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# Gauss Divergence D.ds r dv .D rr - PowerPoint PPT Presentation

Gauss ® Divergence òò D . ds = òòò r dv ® Ñ . D = r ( r ). . Alan Murray. Gauss ® Divergence … why, oh why??. òò D . ds = òòòr ( r )dv is clearly a useful means of calculating D and E from a macroscopic (i.e.sizeable!) distribution of charge

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### Gauss® DivergenceòòD.ds = òòò r dv®Ñ.D = r(r)

Alan Murray

Gauss®Divergence …why, oh why??

• òòD.ds = òòòr(r)dv is clearly a useful means of calculating D and E from a macroscopic (i.e.sizeable!) distribution of charge

• It relates charge density in a volume of space to the field that it creates

• We will want a relationship between charge density at a point r(r) and the fields E(r) and D(r) that it creates at that point

• (honest, we will!)

Cut to the chase

Alan Murray – University of Edinburgh

y

x

Proof (non-examinable)

Surface for Integration

D,E

Alan Murray – University of Edinburgh

Surface for Integration

D,E

y

x

Proof (non-examinable)

Cut to the chase

Argh!! I am shrinking!!!

Alan Murray – University of Edinburgh

z

dx

D,E

dz

y

D =D(0,0,0)

x

Proof (non-examinable)

Alan Murray – University of Edinburgh

z

dx

dz

y

D =D(0,0,0)

x

Proof (non-examinable)

D,E

Alan Murray – University of Edinburgh

y

D =D(0,0,0)

x

Proof (non-examinable)

dy

dx

D,E

dz

Alan Murray – University of Edinburgh

y

D =D(0,0,0+dz)

D =D(0,0,0)

x

Proof (non-examinable)

dy

dx

D,E

dz

Alan Murray – University of Edinburgh

y

D =D(0,0,0)

D =D(0,0+dy,0)

x

Proof (non-examinable)

dy

dx

D,E

dz

Alan Murray – University of Edinburgh

y

D =D(0,0,0)

D =D(0+dx,0,0)

x

Proof (non-examinable)

dy

SKIP MATHS

dx

D,E

dz

Alan Murray – University of Edinburgh

• Assume that, for example,D = (Dx,Dy,Dz) over the entire left hand face, the back face and the bottom face … all the faces that meet at the origin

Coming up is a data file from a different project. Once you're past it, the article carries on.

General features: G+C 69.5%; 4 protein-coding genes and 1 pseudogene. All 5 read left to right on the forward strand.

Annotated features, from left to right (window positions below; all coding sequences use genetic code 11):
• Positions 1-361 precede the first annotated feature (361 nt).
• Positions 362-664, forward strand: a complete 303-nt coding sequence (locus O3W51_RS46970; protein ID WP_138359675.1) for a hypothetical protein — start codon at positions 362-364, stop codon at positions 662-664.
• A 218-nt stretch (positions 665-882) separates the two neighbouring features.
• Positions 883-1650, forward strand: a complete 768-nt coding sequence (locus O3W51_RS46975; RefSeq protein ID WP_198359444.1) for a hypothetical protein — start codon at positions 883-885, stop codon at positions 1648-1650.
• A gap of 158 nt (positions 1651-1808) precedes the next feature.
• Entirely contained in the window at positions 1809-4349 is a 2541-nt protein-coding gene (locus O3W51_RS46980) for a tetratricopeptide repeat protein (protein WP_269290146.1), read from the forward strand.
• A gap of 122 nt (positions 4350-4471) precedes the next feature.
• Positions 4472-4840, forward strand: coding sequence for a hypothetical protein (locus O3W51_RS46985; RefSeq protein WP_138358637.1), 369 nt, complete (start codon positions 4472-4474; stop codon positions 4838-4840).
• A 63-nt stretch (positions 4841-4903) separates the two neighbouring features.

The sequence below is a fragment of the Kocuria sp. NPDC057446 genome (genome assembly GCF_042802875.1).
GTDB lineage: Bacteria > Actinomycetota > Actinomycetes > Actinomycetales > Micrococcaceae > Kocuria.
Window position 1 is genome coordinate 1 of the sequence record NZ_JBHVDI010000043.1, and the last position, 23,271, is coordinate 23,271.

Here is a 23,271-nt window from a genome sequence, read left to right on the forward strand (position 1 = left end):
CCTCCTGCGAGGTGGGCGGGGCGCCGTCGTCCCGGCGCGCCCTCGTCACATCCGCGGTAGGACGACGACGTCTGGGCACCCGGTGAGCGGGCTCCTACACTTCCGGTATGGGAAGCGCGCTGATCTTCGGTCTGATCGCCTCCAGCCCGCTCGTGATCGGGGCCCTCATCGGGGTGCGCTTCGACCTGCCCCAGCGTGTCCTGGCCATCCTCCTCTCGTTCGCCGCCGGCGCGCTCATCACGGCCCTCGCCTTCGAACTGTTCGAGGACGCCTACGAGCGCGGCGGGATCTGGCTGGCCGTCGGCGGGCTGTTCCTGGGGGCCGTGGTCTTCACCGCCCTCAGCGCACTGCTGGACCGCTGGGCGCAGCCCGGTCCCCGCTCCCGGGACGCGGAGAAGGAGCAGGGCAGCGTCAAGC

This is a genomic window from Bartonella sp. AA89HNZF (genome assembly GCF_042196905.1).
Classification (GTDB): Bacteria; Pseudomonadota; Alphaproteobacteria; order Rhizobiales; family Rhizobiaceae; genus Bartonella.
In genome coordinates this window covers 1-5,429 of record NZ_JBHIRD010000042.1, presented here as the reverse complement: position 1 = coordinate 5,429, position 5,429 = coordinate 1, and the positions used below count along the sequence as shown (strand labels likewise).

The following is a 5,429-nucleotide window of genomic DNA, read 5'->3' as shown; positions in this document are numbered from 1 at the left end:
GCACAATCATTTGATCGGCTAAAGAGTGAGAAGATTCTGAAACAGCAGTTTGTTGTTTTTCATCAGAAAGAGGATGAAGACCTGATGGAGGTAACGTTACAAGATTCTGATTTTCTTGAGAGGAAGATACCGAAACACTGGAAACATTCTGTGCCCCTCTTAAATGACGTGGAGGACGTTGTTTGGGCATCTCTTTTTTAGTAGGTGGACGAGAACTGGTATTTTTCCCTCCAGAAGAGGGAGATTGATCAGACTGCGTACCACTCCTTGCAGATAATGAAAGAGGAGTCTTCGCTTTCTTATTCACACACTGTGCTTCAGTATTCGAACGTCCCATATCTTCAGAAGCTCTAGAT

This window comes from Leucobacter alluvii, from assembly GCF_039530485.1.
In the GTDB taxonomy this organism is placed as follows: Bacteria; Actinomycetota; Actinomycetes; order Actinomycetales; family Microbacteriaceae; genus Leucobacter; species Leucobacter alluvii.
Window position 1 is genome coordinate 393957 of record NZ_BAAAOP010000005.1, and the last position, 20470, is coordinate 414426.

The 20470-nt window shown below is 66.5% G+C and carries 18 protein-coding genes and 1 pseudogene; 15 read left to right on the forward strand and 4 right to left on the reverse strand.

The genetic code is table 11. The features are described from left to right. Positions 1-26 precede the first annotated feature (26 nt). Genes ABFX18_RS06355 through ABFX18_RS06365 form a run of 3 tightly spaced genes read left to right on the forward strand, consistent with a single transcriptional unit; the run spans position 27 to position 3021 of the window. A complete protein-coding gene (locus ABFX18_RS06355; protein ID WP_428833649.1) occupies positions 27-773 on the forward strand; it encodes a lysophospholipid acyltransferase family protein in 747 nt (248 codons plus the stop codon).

• D is different on the other 3 faces

• Front face : D = (Dx+Dx,Dy,Dz)

• Right face : D = (Dx,Dy+Dy,Dz)

• Top face : D = (Dx,Dy,Dz+Dz)

Alan Murray – University of Edinburgh

• Left face : D = (Dx,Dy,Dz)

• ds = (0, -dxdz, 0)

• Right face : D = (Dx,Dy+Dy,Dz)

• ds = (0, +dxdz, 0)

• Bottom face : D = (Dx,Dy,Dz)

• ds = (0, 0, -dxdy)

• Top face : D = (Dx,Dy,Dz+Dz)

• ds = (0, 0, +dxdy)

• Back face : D = (Dx,Dy,Dz)

• ds = (-dydz, 0, 0)

• Front face : D = (Dx+Dx,Dy,Dz)

• ds = (+dydz, 0, 0)

Alan Murray – University of Edinburgh

• òòD.ds = (Dx,Dy,Dz).(0, -dxdz, 0) + (Dx,Dy,Dz).(0, 0, -dxdy) + (Dx,Dy,Dz).(-dydz, 0, 0) + (Dx+Dx,Dy,Dz).(dydz, 0, 0) + (Dx,Dy+Dy,Dz).(0, dxdz, 0) +(Dx,Dy,Dz+Dz).(0, 0, dxdy)

Alan Murray – University of Edinburgh

These cancel

These cancel

Now the maths …

• òòD.ds = -Dydxdz – Dzdxdy – Dxdydz+(Dx+Dx)dydz+(Dy+Dy)dxdz +(Dz+Dz)dxdy

• = -Dydxdz – Dzdxdy – Dxdydz+(Dx+ dx¶Dx/¶x) dydz+(Dy+ dx¶Dy/¶y)dxdz +(Dz+ dx¶Dz/¶z)dxdy

Alan Murray – University of Edinburgh

Now the maths …

• òòD.ds = (dx¶Dx/¶x) dydz+ (dx¶Dy/¶y)dxdz + (dx¶Dz/¶z)dxdy

• = (¶Dx/¶x) dxdydz+ (¶Dy/¶y)dxdydz + (¶Dz/¶z)dxdydz

• = (¶Dx/¶x) dv + (¶Dy/¶y)dv + (¶Dz/¶z)dv

• òòD.ds = (¶/¶x, ¶/¶y, ¶/¶z). (Dx,Dy, Dz) dv

Alan Murray – University of Edinburgh

• òòD.ds = (¶/¶x, ¶/¶y, ¶/¶z) .(Dx,Dy,Dz)dv

• òòD.ds = Ñ.Ddv = charge enclosed

• Ñ.Ddv = òòò r dv

• for an infinitesimally small volume dv, r is constant

• Ñ.Ddv = ròòò dv = rdv

• Ñ.D = r(r)

• This is the differential, or “at-a-point” version of Gauss’s law, often called the Divergence Theorem

• (¶/¶x, ¶/¶y, ¶/¶z) = Ñ is the Divergence Operator

Alan Murray – University of Edinburgh

• òòD.ds = òòò r(r)dv

• Ñ.D = r(r)

• These are equivalent

• Ñ = (¶/¶x, ¶/¶y, ¶/¶z)

Alan Murray – University of Edinburgh

Q

The electric field here diverges, but its DIVERGENCE is zero at this point, as there is no charge present at the point, ρ=0.

The electric field here diverges, and its DIVERGENCE is non-zero at this point, as there is charge present at the point, ρ>0.

So what does Divergence “mean”

E

Alan Murray – University of Edinburgh

E

The electric field does not diverge and its DIVERGENCE is zero at this point, as there is no charge present at the point, ρ=0.

The electric field here does not diverge, and its DIVERGENCE is non-zero at this point, as there is charge present at the point, ρ>0.

So what does Divergence “mean”

Alan Murray – University of Edinburgh